Hackernoon logoReplacing the angular 1 router with Elm — Part 4 by@julianjelfs_61852

Replacing the angular 1 router with Elm — Part 4

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Boolean Julian Jәlfs

This is part four in a series. You should also read part 1, part 2 and part 3.

So we have at least one remaining major problem. When Elm removes the node at the root of our component tree as part of a route change we are potentially removing a large sub-tree that is under angular’s control without telling angular and without giving it a chance to perform its normal cleanup operations. This can and does lead to memory leaks and eventually crashes. You won’t notice this in the sample code because the effect is probably too small.

To recap, when Elm changes route we trigger a digest loop as follows:

function triggerDigest() {
if(!compile) {
return;
}
var $body = angular.element(document.body);
var $rootScope = $body.injector().get('$rootScope');
var $location = $body.injector().get('$location');
var $compile = $body.injector().get('$compile');
    $location.$$parseLinkUrl(window.location.href);
$rootScope.$apply(function() {
$compile($body)($rootScope);
});
observer.disconnect();
listenForRouteChanges = true;
}

In order to preserve the $destroy behaviour of angular and hopefully avoid memory leaks we need to do something different. We must create a new scope each time from the $rootScope and then compile our root node against that new scope. Then in the next iteration, if that scope we created exists, we will call $destroy on it before we overwrite it with the next new scope. This way, angular will cascade the $destroy call down through the scope hierarchy and everything that needs to be cleaned up will be cleaned up. So the code above will now look like this:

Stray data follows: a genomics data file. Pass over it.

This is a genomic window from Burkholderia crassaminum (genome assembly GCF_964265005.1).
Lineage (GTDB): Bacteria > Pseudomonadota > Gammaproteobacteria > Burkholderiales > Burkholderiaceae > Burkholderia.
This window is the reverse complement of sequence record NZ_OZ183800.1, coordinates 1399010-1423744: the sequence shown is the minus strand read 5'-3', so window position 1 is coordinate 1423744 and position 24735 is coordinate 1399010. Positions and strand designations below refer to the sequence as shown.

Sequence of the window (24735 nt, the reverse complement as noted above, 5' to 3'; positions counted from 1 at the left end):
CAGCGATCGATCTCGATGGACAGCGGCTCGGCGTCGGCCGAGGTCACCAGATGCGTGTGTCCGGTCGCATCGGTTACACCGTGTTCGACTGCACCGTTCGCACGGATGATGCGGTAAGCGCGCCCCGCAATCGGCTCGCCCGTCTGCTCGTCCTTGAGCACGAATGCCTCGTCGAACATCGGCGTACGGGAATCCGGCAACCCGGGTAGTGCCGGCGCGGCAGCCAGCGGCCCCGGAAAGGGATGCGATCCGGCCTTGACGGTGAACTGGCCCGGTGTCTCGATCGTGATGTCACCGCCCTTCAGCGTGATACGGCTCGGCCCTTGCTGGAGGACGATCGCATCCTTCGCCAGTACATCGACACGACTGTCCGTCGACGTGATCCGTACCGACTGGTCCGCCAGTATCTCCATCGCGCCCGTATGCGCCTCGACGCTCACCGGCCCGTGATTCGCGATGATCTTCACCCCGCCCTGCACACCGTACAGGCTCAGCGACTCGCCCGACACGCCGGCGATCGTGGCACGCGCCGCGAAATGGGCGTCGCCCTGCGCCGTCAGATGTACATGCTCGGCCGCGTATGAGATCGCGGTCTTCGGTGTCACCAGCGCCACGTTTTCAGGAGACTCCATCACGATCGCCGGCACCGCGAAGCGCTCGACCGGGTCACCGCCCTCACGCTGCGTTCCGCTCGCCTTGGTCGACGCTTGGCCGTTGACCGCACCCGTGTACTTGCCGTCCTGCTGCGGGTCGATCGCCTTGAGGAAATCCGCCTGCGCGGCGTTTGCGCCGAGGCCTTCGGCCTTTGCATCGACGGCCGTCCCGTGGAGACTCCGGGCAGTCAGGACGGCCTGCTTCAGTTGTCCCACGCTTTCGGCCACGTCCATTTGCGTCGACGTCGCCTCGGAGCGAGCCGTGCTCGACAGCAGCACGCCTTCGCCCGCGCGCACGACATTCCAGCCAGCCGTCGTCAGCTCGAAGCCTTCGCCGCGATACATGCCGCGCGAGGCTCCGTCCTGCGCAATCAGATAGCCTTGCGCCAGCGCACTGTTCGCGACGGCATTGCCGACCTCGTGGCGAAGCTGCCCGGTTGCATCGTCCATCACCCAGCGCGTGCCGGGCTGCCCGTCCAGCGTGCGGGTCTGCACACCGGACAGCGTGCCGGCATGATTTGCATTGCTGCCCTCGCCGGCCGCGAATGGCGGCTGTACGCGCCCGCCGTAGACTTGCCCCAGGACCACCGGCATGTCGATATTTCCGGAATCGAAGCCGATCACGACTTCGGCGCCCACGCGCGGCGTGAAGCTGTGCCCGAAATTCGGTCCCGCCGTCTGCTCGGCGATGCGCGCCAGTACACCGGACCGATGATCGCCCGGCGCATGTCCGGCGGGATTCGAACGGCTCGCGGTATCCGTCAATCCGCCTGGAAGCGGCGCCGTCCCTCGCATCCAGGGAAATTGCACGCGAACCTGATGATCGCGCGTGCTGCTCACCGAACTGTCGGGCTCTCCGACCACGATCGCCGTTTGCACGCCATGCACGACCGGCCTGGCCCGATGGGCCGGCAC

let activeScope = null;
function triggerDigest() {
if(activeScope) {
activeScope.$destroy();
}
    if(!compile) {
return;
}
var $body = angular.element(document.body);
var $rootScope = $body.injector().get('$rootScope');
var $location = $body.injector().get('$location');
var $compile = $body.injector().get('$compile');
    activeScope = $rootScope.$new();
    $location.$$parseLinkUrl(window.location.href);
activeScope.$apply(function() {
$compile($body)(activeScope);
});

observer.disconnect();
listenForRouteChanges = true;
}

Using the AngularJS chrome plugin it is now easy to see that scope hierarchy is now being pruned on each route change as we would expect and hopefully, the memory leak problem goes away (or at least is no worse than it might be with regular angular).

As before, full source for this proof of concept can be found here.

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